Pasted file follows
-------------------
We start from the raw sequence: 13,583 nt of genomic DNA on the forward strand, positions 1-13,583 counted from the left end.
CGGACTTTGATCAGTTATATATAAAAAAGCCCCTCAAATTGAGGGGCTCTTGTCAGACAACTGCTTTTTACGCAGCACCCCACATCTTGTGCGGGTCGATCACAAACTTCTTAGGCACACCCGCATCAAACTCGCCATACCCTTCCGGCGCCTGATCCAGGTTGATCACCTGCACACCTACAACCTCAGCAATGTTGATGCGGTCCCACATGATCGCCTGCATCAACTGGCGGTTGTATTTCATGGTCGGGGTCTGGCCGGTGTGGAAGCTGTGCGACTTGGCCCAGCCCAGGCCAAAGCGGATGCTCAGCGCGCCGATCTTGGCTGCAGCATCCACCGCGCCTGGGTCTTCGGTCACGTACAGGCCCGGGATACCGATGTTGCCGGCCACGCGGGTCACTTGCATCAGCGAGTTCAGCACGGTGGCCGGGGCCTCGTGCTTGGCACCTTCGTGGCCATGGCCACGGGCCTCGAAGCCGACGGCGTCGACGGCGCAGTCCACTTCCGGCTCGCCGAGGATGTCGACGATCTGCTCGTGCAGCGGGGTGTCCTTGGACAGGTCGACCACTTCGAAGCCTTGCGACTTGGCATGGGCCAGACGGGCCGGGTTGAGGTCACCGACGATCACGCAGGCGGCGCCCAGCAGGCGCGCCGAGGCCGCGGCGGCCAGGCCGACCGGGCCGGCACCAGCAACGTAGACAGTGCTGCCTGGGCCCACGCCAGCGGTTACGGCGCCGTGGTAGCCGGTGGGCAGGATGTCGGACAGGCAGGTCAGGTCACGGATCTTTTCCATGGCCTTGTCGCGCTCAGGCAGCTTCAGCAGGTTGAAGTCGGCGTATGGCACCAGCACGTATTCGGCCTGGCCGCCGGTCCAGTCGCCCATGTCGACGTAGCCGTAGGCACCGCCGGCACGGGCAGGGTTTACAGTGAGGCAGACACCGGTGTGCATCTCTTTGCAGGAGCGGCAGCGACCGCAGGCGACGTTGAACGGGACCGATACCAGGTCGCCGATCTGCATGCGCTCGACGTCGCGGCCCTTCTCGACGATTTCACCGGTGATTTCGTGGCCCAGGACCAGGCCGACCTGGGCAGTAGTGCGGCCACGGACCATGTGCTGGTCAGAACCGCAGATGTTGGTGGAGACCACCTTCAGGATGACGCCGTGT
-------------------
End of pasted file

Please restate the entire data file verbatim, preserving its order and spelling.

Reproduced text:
We start from the raw sequence: 13,583 nt of genomic DNA on the forward strand, positions 1-13,583 counted from the left end.
CGGACTTTGATCAGTTATATATAAAAAAGCCCCTCAAATTGAGGGGCTCTTGTCAGACAACTGCTTTTTACGCAGCACCCCACATCTTGTGCGGGTCGATCACAAACTTCTTAGGCACACCCGCATCAAACTCGCCATACCCTTCCGGCGCCTGATCCAGGTTGATCACCTGCACACCTACAACCTCAGCAATGTTGATGCGGTCCCACATGATCGCCTGCATCAACTGGCGGTTGTATTTCATGGTCGGGGTCTGGCCGGTGTGGAAGCTGTGCGACTTGGCCCAGCCCAGGCCAAAGCGGATGCTCAGCGCGCCGATCTTGGCTGCAGCATCCACCGCGCCTGGGTCTTCGGTCACGTACAGGCCCGGGATACCGATGTTGCCGGCCACGCGGGTCACTTGCATCAGCGAGTTCAGCACGGTGGCCGGGGCCTCGTGCTTGGCACCTTCGTGGCCATGGCCACGGGCCTCGAAGCCGACGGCGTCGACGGCGCAGTCCACTTCCGGCTCGCCGAGGATGTCGACGATCTGCTCGTGCAGCGGGGTGTCCTTGGACAGGTCGACCACTTCGAAGCCTTGCGACTTGGCATGGGCCAGACGGGCCGGGTTGAGGTCACCGACGATCACGCAGGCGGCGCCCAGCAGGCGCGCCGAGGCCGCGGCGGCCAGGCCGACCGGGCCGGCACCAGCAACGTAGACAGTGCTGCCTGGGCCCACGCCAGCGGTTACGGCGCCGTGGTAGCCGGTGGGCAGGATGTCGGACAGGCAGGTCAGGTCACGGATCTTTTCCATGGCCTTGTCGCGCTCAGGCAGCTTCAGCAGGTTGAAGTCGGCGTATGGCACCAGCACGTATTCGGCCTGGCCGCCGGTCCAGTCGCCCATGTCGACGTAGCCGTAGGCACCGCCGGCACGGGCAGGGTTTACAGTGAGGCAGACACCGGTGTGCATCTCTTTGCAGGAGCGGCAGCGACCGCAGGCGACGTTGAACGGGACCGATACCAGGTCGCCGATCTGCATGCGCTCGACGTCGCGGCCCTTCTCGACGATTTCACCGGTGATTTCGTGGCCCAGGACCAGGCCGACCTGGGCAGTAGTGCGGCCACGGACCATGTGCTGGTCAGAACCGCAGATGTTGGTGGAGACCACCTTCAGGATGACGCCGTGT